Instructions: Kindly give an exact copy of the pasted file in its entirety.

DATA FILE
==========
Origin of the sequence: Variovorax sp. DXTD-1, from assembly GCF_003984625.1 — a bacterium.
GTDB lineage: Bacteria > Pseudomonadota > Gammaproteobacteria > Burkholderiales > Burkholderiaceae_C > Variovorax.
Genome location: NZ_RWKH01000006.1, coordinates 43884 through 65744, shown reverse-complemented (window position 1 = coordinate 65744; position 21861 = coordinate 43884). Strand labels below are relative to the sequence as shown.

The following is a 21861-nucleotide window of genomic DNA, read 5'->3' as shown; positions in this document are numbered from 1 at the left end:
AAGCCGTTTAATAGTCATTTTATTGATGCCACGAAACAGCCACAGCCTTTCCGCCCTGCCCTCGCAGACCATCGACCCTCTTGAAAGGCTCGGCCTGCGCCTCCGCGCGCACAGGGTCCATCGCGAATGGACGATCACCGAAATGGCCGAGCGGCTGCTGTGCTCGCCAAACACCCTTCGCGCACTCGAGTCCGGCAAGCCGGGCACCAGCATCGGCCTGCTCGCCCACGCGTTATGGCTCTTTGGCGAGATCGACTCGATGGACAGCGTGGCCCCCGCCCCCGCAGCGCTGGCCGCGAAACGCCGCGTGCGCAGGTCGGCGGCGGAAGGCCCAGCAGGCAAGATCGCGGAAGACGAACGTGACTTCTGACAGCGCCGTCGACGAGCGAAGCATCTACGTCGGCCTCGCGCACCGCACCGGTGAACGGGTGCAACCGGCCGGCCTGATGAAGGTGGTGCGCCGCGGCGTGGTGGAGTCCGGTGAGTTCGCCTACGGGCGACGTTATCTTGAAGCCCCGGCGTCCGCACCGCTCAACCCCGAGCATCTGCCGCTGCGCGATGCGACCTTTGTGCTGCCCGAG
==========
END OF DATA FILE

Origin of the sequence: Variovorax sp. DXTD-1, from assembly GCF_003984625.1 — a bacterium.
GTDB lineage: Bacteria > Pseudomonadota > Gammaproteobacteria > Burkholderiales > Burkholderiaceae_C > Variovorax.
Genome location: NZ_RWKH01000006.1, coordinates 43884 through 65744, shown reverse-complemented (window position 1 = coordinate 65744; position 21861 = coordinate 43884). Strand labels below are relative to the sequence as shown.

The following is a 21861-nucleotide window of genomic DNA, read 5'->3' as shown; positions in this document are numbered from 1 at the left end:
AAGCCGTTTAATAGTCATTTTATTGATGCCACGAAACAGCCACAGCCTTTCCGCCCTGCCCTCGCAGACCATCGACCCTCTTGAAAGGCTCGGCCTGCGCCTCCGCGCGCACAGGGTCCATCGCGAATGGACGATCACCGAAATGGCCGAGCGGCTGCTGTGCTCGCCAAACACCCTTCGCGCACTCGAGTCCGGCAAGCCGGGCACCAGCATCGGCCTGCTCGCCCACGCGTTATGGCTCTTTGGCGAGATCGACTCGATGGACAGCGTGGCCCCCGCCCCCGCAGCGCTGGCCGCGAAACGCCGCGTGCGCAGGTCGGCGGCGGAAGGCCCAGCAGGCAAGATCGCGGAAGACGAACGTGACTTCTGACAGCGCCGTCGACGAGCGAAGCATCTACGTCGGCCTCGCGCACCGCACCGGTGAACGGGTGCAACCGGCCGGCCTGATGAAGGTGGTGCGCCGCGGCGTGGTGGAGTCCGGTGAGTTCGCCTACGGGCGACGTTATCTTGAAGCCCCGGCGTCCGCACCGCTCAACCCCGAGCATCTGCCGCTGCGCGATGCGACCTTTGTGCTGCCCGAG